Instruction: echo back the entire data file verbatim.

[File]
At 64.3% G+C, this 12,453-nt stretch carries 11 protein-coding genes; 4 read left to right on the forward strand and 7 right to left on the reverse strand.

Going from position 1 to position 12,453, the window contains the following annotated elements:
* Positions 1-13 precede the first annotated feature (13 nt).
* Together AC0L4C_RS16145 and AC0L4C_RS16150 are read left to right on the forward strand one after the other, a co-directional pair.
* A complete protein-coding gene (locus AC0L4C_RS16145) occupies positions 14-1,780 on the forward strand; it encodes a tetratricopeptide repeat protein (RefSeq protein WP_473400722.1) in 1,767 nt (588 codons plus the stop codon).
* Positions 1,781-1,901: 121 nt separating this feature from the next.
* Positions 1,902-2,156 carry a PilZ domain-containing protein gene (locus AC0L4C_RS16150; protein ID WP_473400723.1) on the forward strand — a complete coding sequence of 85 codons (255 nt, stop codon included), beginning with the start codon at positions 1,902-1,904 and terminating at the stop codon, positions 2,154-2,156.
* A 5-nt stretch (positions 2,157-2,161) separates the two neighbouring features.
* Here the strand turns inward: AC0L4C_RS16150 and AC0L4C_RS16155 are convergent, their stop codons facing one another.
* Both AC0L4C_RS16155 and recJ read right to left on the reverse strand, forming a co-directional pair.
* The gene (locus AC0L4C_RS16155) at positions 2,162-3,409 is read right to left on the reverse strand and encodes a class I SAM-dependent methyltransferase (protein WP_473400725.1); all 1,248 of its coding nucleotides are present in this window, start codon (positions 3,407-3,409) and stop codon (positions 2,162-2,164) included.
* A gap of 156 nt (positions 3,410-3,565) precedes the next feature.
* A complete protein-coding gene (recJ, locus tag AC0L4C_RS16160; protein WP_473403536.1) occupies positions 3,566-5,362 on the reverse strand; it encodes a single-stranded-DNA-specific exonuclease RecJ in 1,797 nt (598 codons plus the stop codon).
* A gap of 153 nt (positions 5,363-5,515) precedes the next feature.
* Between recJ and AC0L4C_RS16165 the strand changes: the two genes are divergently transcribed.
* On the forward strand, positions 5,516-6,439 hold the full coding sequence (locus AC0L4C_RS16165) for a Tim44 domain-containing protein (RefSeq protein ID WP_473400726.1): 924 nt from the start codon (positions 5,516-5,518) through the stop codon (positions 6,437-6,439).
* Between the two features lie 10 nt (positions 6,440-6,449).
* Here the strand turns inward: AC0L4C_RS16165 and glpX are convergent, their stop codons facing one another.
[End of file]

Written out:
At 64.3% G+C, this 12,453-nt stretch carries 11 protein-coding genes; 4 read left to right on the forward strand and 7 right to left on the reverse strand.

Going from position 1 to position 12,453, the window contains the following annotated elements:
* Positions 1-13 precede the first annotated feature (13 nt).
* Together AC0L4C_RS16145 and AC0L4C_RS16150 are read left to right on the forward strand one after the other, a co-directional pair.
* A complete protein-coding gene (locus AC0L4C_RS16145) occupies positions 14-1,780 on the forward strand; it encodes a tetratricopeptide repeat protein (RefSeq protein WP_473400722.1) in 1,767 nt (588 codons plus the stop codon).
* Positions 1,781-1,901: 121 nt separating this feature from the next.
* Positions 1,902-2,156 carry a PilZ domain-containing protein gene (locus AC0L4C_RS16150; protein ID WP_473400723.1) on the forward strand — a complete coding sequence of 85 codons (255 nt, stop codon included), beginning with the start codon at positions 1,902-1,904 and terminating at the stop codon, positions 2,154-2,156.
* A 5-nt stretch (positions 2,157-2,161) separates the two neighbouring features.
* Here the strand turns inward: AC0L4C_RS16150 and AC0L4C_RS16155 are convergent, their stop codons facing one another.
* Both AC0L4C_RS16155 and recJ read right to left on the reverse strand, forming a co-directional pair.
* The gene (locus AC0L4C_RS16155) at positions 2,162-3,409 is read right to left on the reverse strand and encodes a class I SAM-dependent methyltransferase (protein WP_473400725.1); all 1,248 of its coding nucleotides are present in this window, start codon (positions 3,407-3,409) and stop codon (positions 2,162-2,164) included.
* A gap of 156 nt (positions 3,410-3,565) precedes the next feature.
* A complete protein-coding gene (recJ, locus tag AC0L4C_RS16160; protein WP_473403536.1) occupies positions 3,566-5,362 on the reverse strand; it encodes a single-stranded-DNA-specific exonuclease RecJ in 1,797 nt (598 codons plus the stop codon).
* A gap of 153 nt (positions 5,363-5,515) precedes the next feature.
* Between recJ and AC0L4C_RS16165 the strand changes: the two genes are divergently transcribed.
* On the forward strand, positions 5,516-6,439 hold the full coding sequence (locus AC0L4C_RS16165) for a Tim44 domain-containing protein (RefSeq protein ID WP_473400726.1): 924 nt from the start codon (positions 5,516-5,518) through the stop codon (positions 6,437-6,439).
* Between the two features lie 10 nt (positions 6,440-6,449).
* Here the strand turns inward: AC0L4C_RS16165 and glpX are convergent, their stop codons facing one another.